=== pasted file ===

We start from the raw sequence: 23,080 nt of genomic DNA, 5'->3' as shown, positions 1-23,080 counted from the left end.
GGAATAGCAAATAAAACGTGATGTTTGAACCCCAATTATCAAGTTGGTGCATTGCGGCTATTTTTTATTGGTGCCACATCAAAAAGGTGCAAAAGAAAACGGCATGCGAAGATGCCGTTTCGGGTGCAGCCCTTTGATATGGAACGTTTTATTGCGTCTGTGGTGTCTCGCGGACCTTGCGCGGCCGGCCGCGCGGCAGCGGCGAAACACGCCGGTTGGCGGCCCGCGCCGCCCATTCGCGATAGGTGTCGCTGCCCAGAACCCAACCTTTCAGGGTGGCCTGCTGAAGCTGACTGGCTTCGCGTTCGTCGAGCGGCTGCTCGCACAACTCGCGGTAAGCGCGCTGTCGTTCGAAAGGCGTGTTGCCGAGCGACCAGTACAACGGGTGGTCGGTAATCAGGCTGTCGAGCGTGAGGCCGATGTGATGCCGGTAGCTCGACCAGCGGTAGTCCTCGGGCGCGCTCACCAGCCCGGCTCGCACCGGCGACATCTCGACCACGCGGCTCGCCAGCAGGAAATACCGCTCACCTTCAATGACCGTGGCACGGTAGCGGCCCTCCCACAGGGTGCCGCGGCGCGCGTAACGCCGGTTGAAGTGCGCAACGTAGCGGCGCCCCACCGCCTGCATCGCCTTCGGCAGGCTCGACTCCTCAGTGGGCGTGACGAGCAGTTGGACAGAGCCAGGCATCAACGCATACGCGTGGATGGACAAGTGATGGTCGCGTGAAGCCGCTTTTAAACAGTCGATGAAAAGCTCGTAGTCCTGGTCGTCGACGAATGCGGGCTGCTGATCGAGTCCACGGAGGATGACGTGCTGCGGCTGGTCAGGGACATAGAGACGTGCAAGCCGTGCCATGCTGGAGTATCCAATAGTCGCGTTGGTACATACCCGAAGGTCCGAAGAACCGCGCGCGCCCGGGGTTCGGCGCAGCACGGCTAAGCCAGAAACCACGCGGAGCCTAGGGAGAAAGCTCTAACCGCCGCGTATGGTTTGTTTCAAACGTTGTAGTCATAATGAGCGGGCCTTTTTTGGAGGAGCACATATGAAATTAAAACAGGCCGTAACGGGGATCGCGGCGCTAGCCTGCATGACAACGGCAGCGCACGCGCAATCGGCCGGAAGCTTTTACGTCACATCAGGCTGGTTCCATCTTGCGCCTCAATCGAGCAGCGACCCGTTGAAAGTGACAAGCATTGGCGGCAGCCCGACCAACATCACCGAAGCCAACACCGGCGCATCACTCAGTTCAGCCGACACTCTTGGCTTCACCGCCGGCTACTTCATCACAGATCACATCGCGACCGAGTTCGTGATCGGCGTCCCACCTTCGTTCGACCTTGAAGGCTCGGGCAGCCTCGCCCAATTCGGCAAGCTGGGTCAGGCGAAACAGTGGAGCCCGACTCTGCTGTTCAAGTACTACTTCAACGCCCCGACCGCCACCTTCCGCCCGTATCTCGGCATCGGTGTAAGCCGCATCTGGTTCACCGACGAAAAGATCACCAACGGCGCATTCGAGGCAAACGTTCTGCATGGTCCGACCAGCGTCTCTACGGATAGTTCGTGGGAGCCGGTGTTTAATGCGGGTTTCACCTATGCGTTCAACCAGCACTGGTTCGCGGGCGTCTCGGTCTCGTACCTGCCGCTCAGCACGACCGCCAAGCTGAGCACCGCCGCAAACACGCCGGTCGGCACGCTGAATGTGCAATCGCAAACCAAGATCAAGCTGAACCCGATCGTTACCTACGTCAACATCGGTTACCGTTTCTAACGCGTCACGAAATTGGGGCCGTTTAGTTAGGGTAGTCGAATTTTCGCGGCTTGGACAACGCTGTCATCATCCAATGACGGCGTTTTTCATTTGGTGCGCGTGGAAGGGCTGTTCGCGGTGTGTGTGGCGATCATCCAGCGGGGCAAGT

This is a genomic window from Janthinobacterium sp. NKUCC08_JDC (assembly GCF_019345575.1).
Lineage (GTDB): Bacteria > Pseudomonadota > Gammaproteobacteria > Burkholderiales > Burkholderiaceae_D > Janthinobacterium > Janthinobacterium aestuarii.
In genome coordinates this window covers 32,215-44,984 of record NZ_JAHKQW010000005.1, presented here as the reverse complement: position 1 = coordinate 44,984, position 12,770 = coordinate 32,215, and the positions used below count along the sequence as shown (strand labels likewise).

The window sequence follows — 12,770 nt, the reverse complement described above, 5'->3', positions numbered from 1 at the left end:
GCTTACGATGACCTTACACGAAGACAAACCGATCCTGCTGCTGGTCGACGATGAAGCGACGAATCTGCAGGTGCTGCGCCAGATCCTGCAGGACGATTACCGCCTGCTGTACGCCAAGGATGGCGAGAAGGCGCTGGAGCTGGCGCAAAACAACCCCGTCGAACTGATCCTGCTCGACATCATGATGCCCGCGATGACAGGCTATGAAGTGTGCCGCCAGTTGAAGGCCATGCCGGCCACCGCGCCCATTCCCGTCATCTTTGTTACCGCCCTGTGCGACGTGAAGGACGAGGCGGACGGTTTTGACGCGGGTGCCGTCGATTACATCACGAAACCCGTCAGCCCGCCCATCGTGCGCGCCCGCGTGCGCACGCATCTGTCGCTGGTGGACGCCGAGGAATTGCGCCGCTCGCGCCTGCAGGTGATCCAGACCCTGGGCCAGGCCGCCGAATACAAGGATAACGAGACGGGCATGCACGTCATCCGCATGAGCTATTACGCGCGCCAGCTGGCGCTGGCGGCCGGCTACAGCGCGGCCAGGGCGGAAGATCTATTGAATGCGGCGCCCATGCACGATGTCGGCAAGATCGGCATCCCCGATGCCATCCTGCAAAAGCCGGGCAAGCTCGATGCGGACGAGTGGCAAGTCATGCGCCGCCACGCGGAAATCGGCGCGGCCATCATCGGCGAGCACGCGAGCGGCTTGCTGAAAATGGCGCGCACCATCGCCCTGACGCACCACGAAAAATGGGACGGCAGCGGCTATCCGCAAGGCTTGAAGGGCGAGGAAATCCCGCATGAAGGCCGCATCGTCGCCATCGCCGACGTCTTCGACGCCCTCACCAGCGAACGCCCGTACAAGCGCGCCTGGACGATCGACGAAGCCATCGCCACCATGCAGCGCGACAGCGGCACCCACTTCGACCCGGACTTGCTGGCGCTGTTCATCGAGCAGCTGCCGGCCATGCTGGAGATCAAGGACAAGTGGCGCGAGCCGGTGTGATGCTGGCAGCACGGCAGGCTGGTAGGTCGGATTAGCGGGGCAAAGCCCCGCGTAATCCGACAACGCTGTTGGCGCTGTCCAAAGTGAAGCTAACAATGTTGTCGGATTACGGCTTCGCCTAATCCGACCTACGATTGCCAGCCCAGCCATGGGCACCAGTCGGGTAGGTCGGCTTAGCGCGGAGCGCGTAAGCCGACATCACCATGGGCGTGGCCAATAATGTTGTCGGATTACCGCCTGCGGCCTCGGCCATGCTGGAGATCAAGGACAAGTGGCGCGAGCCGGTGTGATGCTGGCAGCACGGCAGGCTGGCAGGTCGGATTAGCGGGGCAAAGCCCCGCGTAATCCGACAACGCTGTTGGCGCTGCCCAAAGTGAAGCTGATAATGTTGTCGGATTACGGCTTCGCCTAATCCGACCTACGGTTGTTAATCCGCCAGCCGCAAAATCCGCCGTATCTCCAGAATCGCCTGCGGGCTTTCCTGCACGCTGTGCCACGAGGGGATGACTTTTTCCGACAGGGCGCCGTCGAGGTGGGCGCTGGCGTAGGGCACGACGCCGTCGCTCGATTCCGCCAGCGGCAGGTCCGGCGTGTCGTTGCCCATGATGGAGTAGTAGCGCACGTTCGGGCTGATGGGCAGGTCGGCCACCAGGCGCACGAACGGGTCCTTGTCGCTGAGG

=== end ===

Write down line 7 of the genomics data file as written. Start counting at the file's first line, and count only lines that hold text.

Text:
GCTTACGATGACCTTACACGAAGACAAACCGATCCTGCTGCTGGTCGACGATGAAGCGACGAATCTGCAGGTGCTGCGCCAGATCCTGCAGGACGATTACCGCCTGCTGTACGCCAAGGATGGCGAGAAGGCGCTGGAGCTGGCGCAAAACAACCCCGTCGAACTGATCCTGCTCGACATCATGATGCCCGCGATGACAGGCTATGAAGTGTGCCGCCAGTTGAAGGCCATGCCGGCCACCGCGCCCATTCCCGTCATCTTTGTTACCGCCCTGTGCGACGTGAAGGACGAGGCGGACGGTTTTGACGCGGGTGCCGTCGATTACATCACGAAACCCGTCAGCCCGCCCATCGTGCGCGCCCGCGTGCGCACGCATCTGTCGCTGGTGGACGCCGAGGAATTGCGCCGCTCGCGCCTGCAGGTGATCCAGACCCTGGGCCAGGCCGCCGAATACAAGGATAACGAGACGGGCATGCACGTCATCCGCATGAGCTATTACGCGCGCCAGCTGGCGCTGGCGGCCGGCTACAGCGCGGCCAGGGCGGAAGATCTATTGAATGCGGCGCCCATGCACGATGTCGGCAAGATCGGCATCCCCGATGCCATCCTGCAAAAGCCGGGCAAGCTCGATGCGGACGAGTGGCAAGTCATGCGCCGCCACGCGGAAATCGGCGCGGCCATCATCGGCGAGCACGCGAGCGGCTTGCTGAAAATGGCGCGCACCATCGCCCTGACGCACCACGAAAAATGGGACGGCAGCGGCTATCCGCAAGGCTTGAAGGGCGAGGAAATCCCGCATGAAGGCCGCATCGTCGCCATCGCCGACGTCTTCGACGCCCTCACCAGCGAACGCCCGTACAAGCGCGCCTGGACGATCGACGAAGCCATCGCCACCATGCAGCGCGACAGCGGCACCCACTTCGACCCGGACTTGCTGGCGCTGTTCATCGAGCAGCTGCCGGCCATGCTGGAGATCAAGGACAAGTGGCGCGAGCCGGTGTGATGCTGGCAGCACGGCAGGCTGGTAGGTCGGATTAGCGGGGCAAAGCCCCGCGTAATCCGACAACGCTGTTGGCGCTGTCCAAAGTGAAGCTAACAATGTTGTCGGATTACGGCTTCGCCTAATCCGACCTACGATTGCCAGCCCAGCCATGGGCACCAGTCGGGTAGGTCGGCTTAGCGCGGAGCGCGTAAGCCGACATCACCATGGGCGTGGCCAATAATGTTGTCGGATTACCGCCTGCGGCCTCGGCCATGCTGGAGATCAAGGACAAGTGGCGCGAGCCGGTGTGATGCTGGCAGCACGGCAGGCTGGCAGGTCGGATTAGCGGGGCAAAGCCCCGCGTAATCCGACAACGCTGTTGGCGCTGCCCAAAGTGAAGCTGATAATGTTGTCGGATTACGGCTTCGCCTAATCCGACCTACGGTTGTTAATCCGCCAGCCGCAAAATCCGCCGTATCTCCAGAATCGCCTGCGGGCTTTCCTGCACGCTGTGCCACGAGGGGATGACTTTTTCCGACAGGGCGCCGTCGAGGTGGGCGCTGGCGTAGGGCACGACGCCGTCGCTCGATTCCGCCAGCGGCAGGTCCGGCGTGTCGTTGCCCATGATGGAGTAGTAGCGCACGTTCGGGCTGATGGGCAGGTCGGCCACCAGGCGCACGAACGGGTCCTTGTCGCTGAGG